K.G.K.P.: Testing, analyzing data, writing; V.J.T.: Design prototype; S.H.: Concept, paper outline and organization, and supervision; N.K.: Formatting.

Funding

This research was funded by a Canada NSERC Discovery grant.

Conflicts of Interest

The authors declare no conflict of interest.

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Figure 1. The external electromagnet flexible printed circuit board (FPCB) micromirror.
Figure 1. The external electromagnet flexible printed circuit board (FPCB) micromirror.
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Figure 2. Simulation of torque Te at the rotation angle θ and applied voltage V.
Figure 2. Simulation of torque Te at the rotation angle θ and applied voltage V.
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Figure 3. Resonant vibration modes of FPCB micromirror. (a) 1st mode; (b) 2nd mode; (c) 3rd mode; (d) 4th mode.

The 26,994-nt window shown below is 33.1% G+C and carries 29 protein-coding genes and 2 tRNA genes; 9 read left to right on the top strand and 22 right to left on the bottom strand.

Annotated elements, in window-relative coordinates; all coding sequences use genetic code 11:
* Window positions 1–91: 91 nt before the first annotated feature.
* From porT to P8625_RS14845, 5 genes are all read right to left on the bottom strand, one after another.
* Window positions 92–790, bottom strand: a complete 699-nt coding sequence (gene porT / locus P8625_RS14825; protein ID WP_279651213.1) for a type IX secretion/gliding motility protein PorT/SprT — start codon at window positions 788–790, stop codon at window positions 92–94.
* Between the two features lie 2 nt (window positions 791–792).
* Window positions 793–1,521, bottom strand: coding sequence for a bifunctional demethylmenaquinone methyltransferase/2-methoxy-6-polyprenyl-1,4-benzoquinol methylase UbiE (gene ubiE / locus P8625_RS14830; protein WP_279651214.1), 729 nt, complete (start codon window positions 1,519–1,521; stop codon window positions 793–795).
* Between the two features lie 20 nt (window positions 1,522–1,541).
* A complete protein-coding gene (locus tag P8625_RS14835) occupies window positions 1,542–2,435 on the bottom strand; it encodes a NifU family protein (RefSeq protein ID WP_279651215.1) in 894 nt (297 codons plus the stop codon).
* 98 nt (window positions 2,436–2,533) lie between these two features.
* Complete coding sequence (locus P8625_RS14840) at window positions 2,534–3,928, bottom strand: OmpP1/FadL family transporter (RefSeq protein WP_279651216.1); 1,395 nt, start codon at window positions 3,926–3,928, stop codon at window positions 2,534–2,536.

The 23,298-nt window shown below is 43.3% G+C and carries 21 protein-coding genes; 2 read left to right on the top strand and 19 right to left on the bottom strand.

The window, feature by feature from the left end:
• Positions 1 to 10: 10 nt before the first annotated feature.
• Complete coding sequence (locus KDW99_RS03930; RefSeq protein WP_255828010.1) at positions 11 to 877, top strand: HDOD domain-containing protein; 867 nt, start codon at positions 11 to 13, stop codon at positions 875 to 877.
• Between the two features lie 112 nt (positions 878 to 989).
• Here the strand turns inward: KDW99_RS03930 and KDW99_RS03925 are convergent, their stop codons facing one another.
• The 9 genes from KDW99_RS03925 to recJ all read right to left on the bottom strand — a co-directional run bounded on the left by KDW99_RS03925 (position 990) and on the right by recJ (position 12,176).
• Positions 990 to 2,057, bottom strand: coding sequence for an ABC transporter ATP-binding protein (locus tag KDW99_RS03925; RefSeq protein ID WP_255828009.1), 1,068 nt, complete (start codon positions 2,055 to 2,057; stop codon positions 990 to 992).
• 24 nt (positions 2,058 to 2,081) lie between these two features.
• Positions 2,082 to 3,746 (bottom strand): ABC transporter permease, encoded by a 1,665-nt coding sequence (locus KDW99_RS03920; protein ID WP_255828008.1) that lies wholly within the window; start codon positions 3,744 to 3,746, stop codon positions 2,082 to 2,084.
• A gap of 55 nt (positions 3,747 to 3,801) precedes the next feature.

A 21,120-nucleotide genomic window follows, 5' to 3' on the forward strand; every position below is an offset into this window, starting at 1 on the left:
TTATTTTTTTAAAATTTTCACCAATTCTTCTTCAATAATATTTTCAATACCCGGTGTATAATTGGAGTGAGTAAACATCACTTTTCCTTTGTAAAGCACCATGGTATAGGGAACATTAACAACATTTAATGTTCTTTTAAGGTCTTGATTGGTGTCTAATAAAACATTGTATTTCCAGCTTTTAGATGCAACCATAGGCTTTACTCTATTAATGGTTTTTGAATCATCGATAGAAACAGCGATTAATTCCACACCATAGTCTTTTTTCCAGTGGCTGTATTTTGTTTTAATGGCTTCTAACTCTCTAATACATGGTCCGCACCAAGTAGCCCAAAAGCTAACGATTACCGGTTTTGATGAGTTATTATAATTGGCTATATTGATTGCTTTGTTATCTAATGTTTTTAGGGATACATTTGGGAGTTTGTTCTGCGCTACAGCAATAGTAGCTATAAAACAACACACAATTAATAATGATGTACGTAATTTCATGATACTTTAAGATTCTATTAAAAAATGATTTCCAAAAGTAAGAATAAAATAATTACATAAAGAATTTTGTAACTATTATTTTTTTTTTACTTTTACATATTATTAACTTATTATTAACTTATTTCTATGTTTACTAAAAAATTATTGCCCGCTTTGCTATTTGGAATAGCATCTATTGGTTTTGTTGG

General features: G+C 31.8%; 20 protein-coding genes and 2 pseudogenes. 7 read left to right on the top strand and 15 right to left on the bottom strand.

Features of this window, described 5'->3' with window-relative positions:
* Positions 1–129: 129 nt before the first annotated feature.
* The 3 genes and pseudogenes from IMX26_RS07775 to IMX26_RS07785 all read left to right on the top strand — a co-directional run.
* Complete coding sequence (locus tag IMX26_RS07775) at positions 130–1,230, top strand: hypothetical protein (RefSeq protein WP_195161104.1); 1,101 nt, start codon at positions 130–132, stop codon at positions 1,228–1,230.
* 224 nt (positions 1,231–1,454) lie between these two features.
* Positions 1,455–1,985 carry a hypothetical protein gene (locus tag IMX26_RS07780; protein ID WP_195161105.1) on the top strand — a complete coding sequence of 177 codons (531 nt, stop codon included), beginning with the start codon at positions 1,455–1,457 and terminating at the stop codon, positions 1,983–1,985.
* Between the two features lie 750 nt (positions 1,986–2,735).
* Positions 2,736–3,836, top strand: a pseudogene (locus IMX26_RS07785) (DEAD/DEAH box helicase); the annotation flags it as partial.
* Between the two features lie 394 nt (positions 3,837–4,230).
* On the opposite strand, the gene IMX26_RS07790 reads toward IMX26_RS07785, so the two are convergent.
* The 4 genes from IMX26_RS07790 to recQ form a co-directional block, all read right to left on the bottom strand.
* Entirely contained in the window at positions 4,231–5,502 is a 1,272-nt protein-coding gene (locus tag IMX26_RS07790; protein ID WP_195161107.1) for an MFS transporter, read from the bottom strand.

Figure 3. Resonant vibration modes of FPCB micromirror. (a) 1st mode; (b) 2nd mode; (c) 3rd mode; (d) 4th mode.
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Figure 4. Prototype of the external electromagnet FPCB micromirror.
Figure 4. Prototype of the external electromagnet FPCB micromirror.
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Figure 5. Simulated and tested static performance of the FPCB micromirror.
Figure 5. Simulated and tested static performance of the FPCB micromirror.
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Figure 6. Resonant rotation of the FPCB micromirror for scanning laser.
Figure 6. Resonant rotation of the FPCB micromirror for scanning laser.
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Figure 7. Tested results of dynamic rotation of the FPCB micromirror.
Figure 7. Tested results of dynamic rotation of the FPCB micromirror.
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Figure 8. Step response test. (a) Step response test setup. (b) Step response curve from −1V to +1V. (c) Step response curve from −5V to +5 V.
Figure 8. Step response test. (a) Step response test setup. (b) Step response curve from −1V to +1V. (c) Step response curve from −5V to +5 V.
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Figure 9. Fatigue test result.
Figure 9. Fatigue test result.